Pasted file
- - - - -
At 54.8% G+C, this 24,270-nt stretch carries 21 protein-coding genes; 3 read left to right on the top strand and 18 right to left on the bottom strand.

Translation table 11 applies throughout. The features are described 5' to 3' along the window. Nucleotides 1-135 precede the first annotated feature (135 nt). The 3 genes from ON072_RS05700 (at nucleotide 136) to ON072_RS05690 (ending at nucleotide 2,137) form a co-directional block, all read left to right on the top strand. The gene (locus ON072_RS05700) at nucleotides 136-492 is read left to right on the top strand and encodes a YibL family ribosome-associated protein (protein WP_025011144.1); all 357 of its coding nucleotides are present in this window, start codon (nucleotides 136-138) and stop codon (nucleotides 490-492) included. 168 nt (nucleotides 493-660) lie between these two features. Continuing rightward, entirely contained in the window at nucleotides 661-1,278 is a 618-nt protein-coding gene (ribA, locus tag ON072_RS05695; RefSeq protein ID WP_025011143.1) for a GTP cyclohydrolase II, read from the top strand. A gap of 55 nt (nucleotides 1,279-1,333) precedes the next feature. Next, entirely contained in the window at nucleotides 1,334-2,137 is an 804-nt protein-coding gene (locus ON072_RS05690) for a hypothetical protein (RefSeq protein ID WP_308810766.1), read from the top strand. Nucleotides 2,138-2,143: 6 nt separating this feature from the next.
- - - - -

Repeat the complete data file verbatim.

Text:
At 54.8% G+C, this 24,270-nt stretch carries 21 protein-coding genes; 3 read left to right on the top strand and 18 right to left on the bottom strand.

Translation table 11 applies throughout. The features are described 5' to 3' along the window. Nucleotides 1-135 precede the first annotated feature (135 nt). The 3 genes from ON072_RS05700 (at nucleotide 136) to ON072_RS05690 (ending at nucleotide 2,137) form a co-directional block, all read left to right on the top strand. The gene (locus ON072_RS05700) at nucleotides 136-492 is read left to right on the top strand and encodes a YibL family ribosome-associated protein (protein WP_025011144.1); all 357 of its coding nucleotides are present in this window, start codon (nucleotides 136-138) and stop codon (nucleotides 490-492) included. 168 nt (nucleotides 493-660) lie between these two features. Continuing rightward, entirely contained in the window at nucleotides 661-1,278 is a 618-nt protein-coding gene (ribA, locus tag ON072_RS05695; RefSeq protein ID WP_025011143.1) for a GTP cyclohydrolase II, read from the top strand. A gap of 55 nt (nucleotides 1,279-1,333) precedes the next feature. Next, entirely contained in the window at nucleotides 1,334-2,137 is an 804-nt protein-coding gene (locus ON072_RS05690) for a hypothetical protein (RefSeq protein ID WP_308810766.1), read from the top strand. Nucleotides 2,138-2,143: 6 nt separating this feature from the next.